Simplicity. Make sure your prototype is free of over complicated technology or redundancies. It should be aesthetically pleasing and easy to take apart.

 

Mediums. By turning your idea into a digital model, 3D model, and using various mediums, you get a general “feel” for the product. From there, you can begin to decide what the final prototype should look like.

 

     Instructions. Again, never forget to document the process. As you build up the prototype, make instructions for yourself so you do not forget how to make another.  

 

Without a prototype, you will not the leverage needed to make a pitch to lenders and licensees. Use you designs as part of the selling point to get investors intrigued in backing you.  

Prototypes will help you locate any flaws in design so that you can rebuild and perfect the invention before patenting.

 

Step 4: Protection

Protect your idea

Congratulations, you now have a shiny prototype, a physicalized idea that you have to protect from others who may try to steal it. Finally, you have reached the stage where filing for a provisional patent.

 

A Provisional Application for Patent can be filed online with the US Patent and Trademark Office (USPTO) and is an inexpensive way to begin protecting your prototype while having the flexibility to fully flesh it out.

 

This way, should you pursue the full patent application, you can do market testing and all other necessities beforehand.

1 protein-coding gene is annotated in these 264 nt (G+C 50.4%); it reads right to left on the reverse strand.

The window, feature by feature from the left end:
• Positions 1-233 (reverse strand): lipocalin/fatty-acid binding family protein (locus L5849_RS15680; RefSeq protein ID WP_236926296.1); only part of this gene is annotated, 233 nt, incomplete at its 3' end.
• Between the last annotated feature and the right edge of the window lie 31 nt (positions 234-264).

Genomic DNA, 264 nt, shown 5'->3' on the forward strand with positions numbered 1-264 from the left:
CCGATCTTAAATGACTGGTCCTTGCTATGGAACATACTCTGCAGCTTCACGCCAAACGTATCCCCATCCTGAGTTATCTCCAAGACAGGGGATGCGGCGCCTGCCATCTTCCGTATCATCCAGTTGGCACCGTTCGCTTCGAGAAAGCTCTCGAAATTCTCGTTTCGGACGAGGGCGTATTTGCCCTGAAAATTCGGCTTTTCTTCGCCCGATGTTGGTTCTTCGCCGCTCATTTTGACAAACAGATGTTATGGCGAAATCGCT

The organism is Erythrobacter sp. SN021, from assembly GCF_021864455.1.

A Provisional Application also secures a priority filing date if you seek a non-Provisional Patent within 12 months of filing.

 

The patent application can be time consuming, but do not get flustered! The Provisional Application for Patent is a must-do for all inventors who want to shield their idea while still in the testing phase.

 

Step 5: Build It or Sell It

Build or sell my patent

 

The final step is deciding whether you want to build the actual product yourself and sell it or try to sell the rights to a manufacturer for money.

 

You can decide by considering the following:

How will you fund your project? Can you handle the financial burden?  Where will you manufacture this project?  How will you market it to the masses? Also, how will you get it to buyers abroad?  Are there any investors or crowdsourcing platforms that you can use?

 

In the long run, selling off the rights to a fully patented product could earn you more money that fabricating it yourself. You can do this by having an item made overseas then shipped to fulfillment services.—

 

When you have an idea for an incredible invention, follow these steps. An idea does not have to remain an idea if you document, do your research on former patents and the market, build your prototype, file for a provisional patent, and finally decided whether to make your product or sell the rights. Though the process is long and trying, in the end, knowing you have created a life-changing invention is worth it.